How is avian flu diagnosed?
Testing for avian flu (H5N1) is indicated for hospitalized patients with:
- Severe acute respiratory illness in countries with H5N1 avian flu, particularly in patients who have been exposed to poultry, as well as in cases of serious unexplained illness such as encephalopathy or diarrhea.
- History of travel within 10 days of symptom onset to a county with documented H5N1 avian flu in poultry and/or humans.13
How is avian flu treated?14
- There are several different influenza antiviral drugs that can be used to treat pneumonia caused by the avian flu. They are amantadine, rimantadine, oseltamivir, and zanamivir.
- All four of these drugs have an affect on influenza A viruses, but some of the strains have become resistant to these drugs.
- In 2004, it was found that H5N1 viruses, which had been isolated from poultry and humans in Asia, were resistant to both amantadine and rimantadine. This has led to the ongoing monitoring of avian viruses for resistance of influenza antiviral medications.
Are there any vaccines available for avian flu?15
- As noted previously, a rising concern is that the avian and human flu viruses can exchange genes when a person is simultaneously infected with viruses from both species, which can give rise to a new subtype of the flu virus.
- If a new flu virus emerges, it is possible that few humans would have natural immunity and existing vaccines would not be effective against this new subtype. Therefore, the NIH suggests that preparedness efforts be continued because of the possibility of an avian flu pandemic.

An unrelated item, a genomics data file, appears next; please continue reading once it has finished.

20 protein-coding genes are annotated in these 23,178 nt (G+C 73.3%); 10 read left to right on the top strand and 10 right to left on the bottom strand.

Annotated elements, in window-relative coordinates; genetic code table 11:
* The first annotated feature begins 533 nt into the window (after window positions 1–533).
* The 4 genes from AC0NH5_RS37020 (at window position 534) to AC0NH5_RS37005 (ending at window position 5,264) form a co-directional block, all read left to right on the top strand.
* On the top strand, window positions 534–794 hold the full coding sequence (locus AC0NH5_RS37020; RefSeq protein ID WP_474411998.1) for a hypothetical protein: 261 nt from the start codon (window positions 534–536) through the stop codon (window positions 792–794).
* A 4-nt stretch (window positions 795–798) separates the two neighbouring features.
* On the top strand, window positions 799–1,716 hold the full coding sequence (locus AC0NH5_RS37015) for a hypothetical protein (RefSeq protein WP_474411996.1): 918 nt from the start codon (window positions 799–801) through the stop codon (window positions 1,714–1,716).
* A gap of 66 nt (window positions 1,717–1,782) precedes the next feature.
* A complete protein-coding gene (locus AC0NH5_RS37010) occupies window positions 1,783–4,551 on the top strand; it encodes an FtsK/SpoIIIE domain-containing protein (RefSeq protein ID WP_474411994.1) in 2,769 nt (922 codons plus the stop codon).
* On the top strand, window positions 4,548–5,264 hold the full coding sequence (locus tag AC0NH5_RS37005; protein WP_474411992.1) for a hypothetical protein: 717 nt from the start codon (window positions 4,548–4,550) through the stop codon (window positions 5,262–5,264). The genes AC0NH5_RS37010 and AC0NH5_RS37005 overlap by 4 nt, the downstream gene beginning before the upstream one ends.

- The National Institute of Allergy and Infectious Diseases (NIAID), a section of the National Institutes of Health (NIH), has awarded contracts to Aventis Pasteur Inc. and Chiron Corporation to support the production of a vaccine for avian flu (H5N1). Additionally, NIAID has agreed to partner with MedImmune, Inc. to research and develop vaccines against influenza strains, including H5N1 avian flu virus.16
What are some recommendations for avian flu?
Due to the fact that the avian flu can be transmitted from infected poultry to humans, the CDC has issued a series of interim recommendations for the following groups in the U.S.:
Health Care Professionals 17
- Providers should be alert for any respiratory illness in individuals who may have been in contact with infected poultry.
- Health care providers should pay careful attention to hand hygiene before and after patient contact (gloves, gowns, eye wear), especially if they are treating a suspected case of avian flu.
- If caring for a suspected case of avian flu, providers should place the patient in an isolation room to prevent others from becoming exposed.
Consumer Food Safety Guidance 18
- No evidence has been shown that avian flu is spread by eating contaminated poultry or poultry products. Influenza viruses, like many food borne pathogens, are usually destroyed by adequate heat.
- Consumers should cook all poultry and poultry products thoroughly before eating (above 180° F).
- Raw poultry should be handled carefully. Therefore, all utensils and surfaces that come in contact with raw poultry should be cleaned well after preparation.
The CDC does not recommend the avoidance of travel to countries affected by avian flu, but has given recommendations for those who are planning to travel to infected regions.
Before any international travel to an area affected by avian flu:
- Travel with a first aid kit that has a thermometer and an alcohol based hand rub for hand hygiene.
- Become educated about the avian flu disease risks and CDC health recommendations by visiting http://www.cdc.gov/flu/avian/index.htm.
- Be up-to-date on vaccinations and visit your doctor 4 to 6 weeks prior to travel.
- Identify in-country health care resources in advance of your trip.
During travel to an affected area:
- If traveling to an area that has a known avian flu outbreak try to avoid areas that contain live poultry, especially live animal markets and poultry farms.
- Do not eat any raw or undercooked poultry products.
- Wash your hands carefully and frequently to remove infectious material from your skin.
- If you become sick with symptoms, seek medical services and inform your health care provider of possible exposure.
After your return from an infected area:
- Monitor your health for 10 days.